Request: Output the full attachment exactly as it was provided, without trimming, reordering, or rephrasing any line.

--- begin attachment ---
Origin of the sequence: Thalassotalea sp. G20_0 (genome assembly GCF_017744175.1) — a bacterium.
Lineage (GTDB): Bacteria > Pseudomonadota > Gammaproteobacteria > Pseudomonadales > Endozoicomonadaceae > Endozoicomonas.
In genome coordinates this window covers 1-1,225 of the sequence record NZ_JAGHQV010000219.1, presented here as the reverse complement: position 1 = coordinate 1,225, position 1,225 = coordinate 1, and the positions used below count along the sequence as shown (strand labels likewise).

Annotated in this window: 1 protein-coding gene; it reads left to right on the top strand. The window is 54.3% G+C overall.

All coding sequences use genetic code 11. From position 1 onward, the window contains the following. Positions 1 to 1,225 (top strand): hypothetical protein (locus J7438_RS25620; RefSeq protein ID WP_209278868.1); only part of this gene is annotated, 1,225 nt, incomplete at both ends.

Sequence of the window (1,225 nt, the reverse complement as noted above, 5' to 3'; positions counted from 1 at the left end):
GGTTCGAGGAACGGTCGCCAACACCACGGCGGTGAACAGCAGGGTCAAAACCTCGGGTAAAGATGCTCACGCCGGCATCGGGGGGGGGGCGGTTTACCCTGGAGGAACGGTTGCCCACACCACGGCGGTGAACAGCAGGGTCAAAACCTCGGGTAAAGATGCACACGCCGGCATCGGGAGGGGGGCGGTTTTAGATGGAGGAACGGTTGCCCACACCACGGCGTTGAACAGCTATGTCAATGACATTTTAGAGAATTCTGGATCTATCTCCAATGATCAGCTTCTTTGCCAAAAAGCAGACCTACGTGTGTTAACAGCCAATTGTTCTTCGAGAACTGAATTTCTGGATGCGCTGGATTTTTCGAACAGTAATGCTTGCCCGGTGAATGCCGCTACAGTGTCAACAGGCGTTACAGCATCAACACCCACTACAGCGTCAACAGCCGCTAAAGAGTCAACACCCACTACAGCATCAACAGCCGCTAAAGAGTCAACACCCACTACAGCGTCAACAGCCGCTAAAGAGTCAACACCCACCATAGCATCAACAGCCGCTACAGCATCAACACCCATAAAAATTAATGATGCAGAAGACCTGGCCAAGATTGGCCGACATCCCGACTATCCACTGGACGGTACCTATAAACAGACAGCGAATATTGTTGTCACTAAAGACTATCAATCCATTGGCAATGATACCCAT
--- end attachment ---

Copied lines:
Origin of the sequence: Thalassotalea sp. G20_0 (genome assembly GCF_017744175.1) — a bacterium.
Lineage (GTDB): Bacteria > Pseudomonadota > Gammaproteobacteria > Pseudomonadales > Endozoicomonadaceae > Endozoicomonas.
In genome coordinates this window covers 1-1,225 of the sequence record NZ_JAGHQV010000219.1, presented here as the reverse complement: position 1 = coordinate 1,225, position 1,225 = coordinate 1, and the positions used below count along the sequence as shown (strand labels likewise).

Annotated in this window: 1 protein-coding gene; it reads left to right on the top strand. The window is 54.3% G+C overall.

All coding sequences use genetic code 11. From position 1 onward, the window contains the following. Positions 1 to 1,225 (top strand): hypothetical protein (locus J7438_RS25620; RefSeq protein ID WP_209278868.1); only part of this gene is annotated, 1,225 nt, incomplete at both ends.

Sequence of the window (1,225 nt, the reverse complement as noted above, 5' to 3'; positions counted from 1 at the left end):
GGTTCGAGGAACGGTCGCCAACACCACGGCGGTGAACAGCAGGGTCAAAACCTCGGGTAAAGATGCTCACGCCGGCATCGGGGGGGGGGCGGTTTACCCTGGAGGAACGGTTGCCCACACCACGGCGGTGAACAGCAGGGTCAAAACCTCGGGTAAAGATGCACACGCCGGCATCGGGAGGGGGGCGGTTTTAGATGGAGGAACGGTTGCCCACACCACGGCGTTGAACAGCTATGTCAATGACATTTTAGAGAATTCTGGATCTATCTCCAATGATCAGCTTCTTTGCCAAAAAGCAGACCTACGTGTGTTAACAGCCAATTGTTCTTCGAGAACTGAATTTCTGGATGCGCTGGATTTTTCGAACAGTAATGCTTGCCCGGTGAATGCCGCTACAGTGTCAACAGGCGTTACAGCATCAACACCCACTACAGCGTCAACAGCCGCTAAAGAGTCAACACCCACTACAGCATCAACAGCCGCTAAAGAGTCAACACCCACTACAGCGTCAACAGCCGCTAAAGAGTCAACACCCACCATAGCATCAACAGCCGCTACAGCATCAACACCCATAAAAATTAATGATGCAGAAGACCTGGCCAAGATTGGCCGACATCCCGACTATCCACTGGACGGTACCTATAAACAGACAGCGAATATTGTTGTCACTAAAGACTATCAATCCATTGGCAATGATACCCAT